This might be suggesting that you had a $5,500 excess contribution carried into 2019 from 2018. It could also mean that you only had $500 of compensation from which to make the contribution for 2019. You must have compensation to be able to contribute to an IRA.
I had enough compensation from an employer to contribute to an IRA, and no excess contribution from previous years, so I'm confused as to why I'm getting hit with excess contributions. Any ideas? @dmertz
If your AGI is $167,000 and you are covered by a retirement plan at work, if you are Married Filing Joint the income limit to contribute to a Traditional IRA is $103,000 to receive the full deduction for the contribution.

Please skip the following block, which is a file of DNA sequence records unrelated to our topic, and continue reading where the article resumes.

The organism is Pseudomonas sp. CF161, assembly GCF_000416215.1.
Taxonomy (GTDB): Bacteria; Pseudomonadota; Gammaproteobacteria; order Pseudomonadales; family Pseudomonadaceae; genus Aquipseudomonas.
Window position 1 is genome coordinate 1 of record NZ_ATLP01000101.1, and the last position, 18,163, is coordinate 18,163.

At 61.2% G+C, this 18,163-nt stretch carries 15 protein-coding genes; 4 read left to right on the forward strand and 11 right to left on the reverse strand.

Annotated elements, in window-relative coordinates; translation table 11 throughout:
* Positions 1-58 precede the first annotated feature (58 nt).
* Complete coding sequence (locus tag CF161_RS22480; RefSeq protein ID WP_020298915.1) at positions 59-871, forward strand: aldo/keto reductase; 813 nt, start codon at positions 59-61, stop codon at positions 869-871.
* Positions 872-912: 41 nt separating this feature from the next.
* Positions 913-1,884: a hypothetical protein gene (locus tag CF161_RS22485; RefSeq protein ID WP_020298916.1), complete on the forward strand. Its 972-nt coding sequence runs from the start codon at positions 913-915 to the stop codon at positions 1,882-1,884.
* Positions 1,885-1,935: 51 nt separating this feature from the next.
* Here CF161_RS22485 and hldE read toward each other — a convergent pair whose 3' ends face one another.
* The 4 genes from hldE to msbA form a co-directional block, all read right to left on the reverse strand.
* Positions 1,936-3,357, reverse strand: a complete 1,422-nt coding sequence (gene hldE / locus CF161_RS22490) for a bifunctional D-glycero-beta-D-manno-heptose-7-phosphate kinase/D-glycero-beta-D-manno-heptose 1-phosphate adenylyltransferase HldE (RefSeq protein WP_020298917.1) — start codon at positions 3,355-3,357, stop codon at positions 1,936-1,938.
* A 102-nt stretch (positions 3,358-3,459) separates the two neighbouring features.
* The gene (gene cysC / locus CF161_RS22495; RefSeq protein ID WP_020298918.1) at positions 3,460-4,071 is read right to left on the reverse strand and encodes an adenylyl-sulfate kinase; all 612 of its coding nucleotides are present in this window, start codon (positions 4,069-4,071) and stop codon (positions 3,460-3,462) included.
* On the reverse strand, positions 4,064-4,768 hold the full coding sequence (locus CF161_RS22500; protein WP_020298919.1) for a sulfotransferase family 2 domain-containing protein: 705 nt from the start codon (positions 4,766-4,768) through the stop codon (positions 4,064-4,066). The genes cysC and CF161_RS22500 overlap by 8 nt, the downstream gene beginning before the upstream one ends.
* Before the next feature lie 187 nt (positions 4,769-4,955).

If you are Single the income amount is limited to $64,000.
If you do not want to pay the penalty you need to remove the excess amount before you file your return.
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You are apparently filing jointly. If you spouse does not work and your spouse also made an IRA contribution based on your compensation, the total of the two contributions cannot exceed the amount of your compensation.
However, an $5,500 was the contribution limit for 2018, so it would seem to be an unusual coincidence if the excess was not coming in as an excess contribution that had been made for 2018. Examine Form 5329. Using online TurboTax, you'll need to pay for TurboTax before you can download and print.